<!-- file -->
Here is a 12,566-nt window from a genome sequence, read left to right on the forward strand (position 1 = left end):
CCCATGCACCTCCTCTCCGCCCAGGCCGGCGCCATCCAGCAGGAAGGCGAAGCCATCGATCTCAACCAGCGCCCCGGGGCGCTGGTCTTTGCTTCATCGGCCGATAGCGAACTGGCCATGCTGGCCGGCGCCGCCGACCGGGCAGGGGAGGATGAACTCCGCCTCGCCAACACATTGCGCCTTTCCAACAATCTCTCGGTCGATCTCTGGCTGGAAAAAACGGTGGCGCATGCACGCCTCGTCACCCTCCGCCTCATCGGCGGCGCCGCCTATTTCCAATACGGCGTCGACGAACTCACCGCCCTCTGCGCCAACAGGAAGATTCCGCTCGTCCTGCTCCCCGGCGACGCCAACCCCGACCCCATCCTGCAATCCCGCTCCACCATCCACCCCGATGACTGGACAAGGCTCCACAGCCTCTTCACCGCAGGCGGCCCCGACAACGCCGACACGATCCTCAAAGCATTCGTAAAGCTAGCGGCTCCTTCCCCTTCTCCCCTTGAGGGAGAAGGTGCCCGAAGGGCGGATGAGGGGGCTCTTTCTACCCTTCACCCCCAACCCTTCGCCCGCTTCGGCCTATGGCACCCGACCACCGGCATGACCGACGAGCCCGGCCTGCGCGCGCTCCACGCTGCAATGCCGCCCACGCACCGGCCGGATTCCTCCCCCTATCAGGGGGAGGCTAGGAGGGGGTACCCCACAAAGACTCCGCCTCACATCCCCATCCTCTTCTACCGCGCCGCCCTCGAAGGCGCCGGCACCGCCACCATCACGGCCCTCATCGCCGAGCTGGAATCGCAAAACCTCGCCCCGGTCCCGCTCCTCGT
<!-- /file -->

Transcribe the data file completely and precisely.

Here is a 12,566-nt window from a genome sequence, read left to right on the forward strand (position 1 = left end):
CCCATGCACCTCCTCTCCGCCCAGGCCGGCGCCATCCAGCAGGAAGGCGAAGCCATCGATCTCAACCAGCGCCCCGGGGCGCTGGTCTTTGCTTCATCGGCCGATAGCGAACTGGCCATGCTGGCCGGCGCCGCCGACCGGGCAGGGGAGGATGAACTCCGCCTCGCCAACACATTGCGCCTTTCCAACAATCTCTCGGTCGATCTCTGGCTGGAAAAAACGGTGGCGCATGCACGCCTCGTCACCCTCCGCCTCATCGGCGGCGCCGCCTATTTCCAATACGGCGTCGACGAACTCACCGCCCTCTGCGCCAACAGGAAGATTCCGCTCGTCCTGCTCCCCGGCGACGCCAACCCCGACCCCATCCTGCAATCCCGCTCCACCATCCACCCCGATGACTGGACAAGGCTCCACAGCCTCTTCACCGCAGGCGGCCCCGACAACGCCGACACGATCCTCAAAGCATTCGTAAAGCTAGCGGCTCCTTCCCCTTCTCCCCTTGAGGGAGAAGGTGCCCGAAGGGCGGATGAGGGGGCTCTTTCTACCCTTCACCCCCAACCCTTCGCCCGCTTCGGCCTATGGCACCCGACCACCGGCATGACCGACGAGCCCGGCCTGCGCGCGCTCCACGCTGCAATGCCGCCCACGCACCGGCCGGATTCCTCCCCCTATCAGGGGGAGGCTAGGAGGGGGTACCCCACAAAGACTCCGCCTCACATCCCCATCCTCTTCTACCGCGCCGCCCTCGAAGGCGCCGGCACCGCCACCATCACGGCCCTCATCGCCGAGCTGGAATCGCAAAACCTCGCCCCGGTCCCGCTCCTCGT